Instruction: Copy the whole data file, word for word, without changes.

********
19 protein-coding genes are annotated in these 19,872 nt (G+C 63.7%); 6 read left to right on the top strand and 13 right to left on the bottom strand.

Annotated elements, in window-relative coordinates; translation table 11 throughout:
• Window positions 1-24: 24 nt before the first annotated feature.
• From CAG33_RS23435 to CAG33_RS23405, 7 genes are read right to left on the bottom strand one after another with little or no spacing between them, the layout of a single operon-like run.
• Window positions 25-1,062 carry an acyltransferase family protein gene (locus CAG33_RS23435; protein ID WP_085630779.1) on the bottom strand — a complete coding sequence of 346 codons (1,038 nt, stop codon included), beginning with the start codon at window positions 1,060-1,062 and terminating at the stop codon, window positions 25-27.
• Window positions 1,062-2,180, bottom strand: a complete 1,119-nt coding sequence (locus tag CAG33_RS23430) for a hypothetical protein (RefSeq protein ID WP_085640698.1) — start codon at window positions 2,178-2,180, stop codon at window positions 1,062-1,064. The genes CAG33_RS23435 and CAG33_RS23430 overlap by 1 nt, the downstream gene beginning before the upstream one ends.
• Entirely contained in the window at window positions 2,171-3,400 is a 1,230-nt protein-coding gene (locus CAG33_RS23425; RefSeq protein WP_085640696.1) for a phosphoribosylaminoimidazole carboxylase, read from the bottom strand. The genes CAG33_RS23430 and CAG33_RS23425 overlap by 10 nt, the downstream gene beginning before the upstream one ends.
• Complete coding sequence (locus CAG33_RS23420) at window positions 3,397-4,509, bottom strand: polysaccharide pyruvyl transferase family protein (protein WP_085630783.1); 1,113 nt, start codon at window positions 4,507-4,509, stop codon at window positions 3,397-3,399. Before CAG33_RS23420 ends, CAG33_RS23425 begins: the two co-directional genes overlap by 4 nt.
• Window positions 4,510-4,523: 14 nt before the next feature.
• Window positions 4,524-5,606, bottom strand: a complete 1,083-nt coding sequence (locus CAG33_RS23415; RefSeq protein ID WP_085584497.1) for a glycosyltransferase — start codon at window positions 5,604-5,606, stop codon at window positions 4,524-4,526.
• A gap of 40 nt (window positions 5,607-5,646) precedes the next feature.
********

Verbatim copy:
19 protein-coding genes are annotated in these 19,872 nt (G+C 63.7%); 6 read left to right on the top strand and 13 right to left on the bottom strand.

Annotated elements, in window-relative coordinates; translation table 11 throughout:
• Window positions 1-24: 24 nt before the first annotated feature.
• From CAG33_RS23435 to CAG33_RS23405, 7 genes are read right to left on the bottom strand one after another with little or no spacing between them, the layout of a single operon-like run.
• Window positions 25-1,062 carry an acyltransferase family protein gene (locus CAG33_RS23435; protein ID WP_085630779.1) on the bottom strand — a complete coding sequence of 346 codons (1,038 nt, stop codon included), beginning with the start codon at window positions 1,060-1,062 and terminating at the stop codon, window positions 25-27.
• Window positions 1,062-2,180, bottom strand: a complete 1,119-nt coding sequence (locus tag CAG33_RS23430) for a hypothetical protein (RefSeq protein ID WP_085640698.1) — start codon at window positions 2,178-2,180, stop codon at window positions 1,062-1,064. The genes CAG33_RS23435 and CAG33_RS23430 overlap by 1 nt, the downstream gene beginning before the upstream one ends.
• Entirely contained in the window at window positions 2,171-3,400 is a 1,230-nt protein-coding gene (locus CAG33_RS23425; RefSeq protein WP_085640696.1) for a phosphoribosylaminoimidazole carboxylase, read from the bottom strand. The genes CAG33_RS23430 and CAG33_RS23425 overlap by 10 nt, the downstream gene beginning before the upstream one ends.
• Complete coding sequence (locus CAG33_RS23420) at window positions 3,397-4,509, bottom strand: polysaccharide pyruvyl transferase family protein (protein WP_085630783.1); 1,113 nt, start codon at window positions 4,507-4,509, stop codon at window positions 3,397-3,399. Before CAG33_RS23420 ends, CAG33_RS23425 begins: the two co-directional genes overlap by 4 nt.
• Window positions 4,510-4,523: 14 nt before the next feature.
• Window positions 4,524-5,606, bottom strand: a complete 1,083-nt coding sequence (locus CAG33_RS23415; RefSeq protein ID WP_085584497.1) for a glycosyltransferase — start codon at window positions 5,604-5,606, stop codon at window positions 4,524-4,526.
• A gap of 40 nt (window positions 5,607-5,646) precedes the next feature.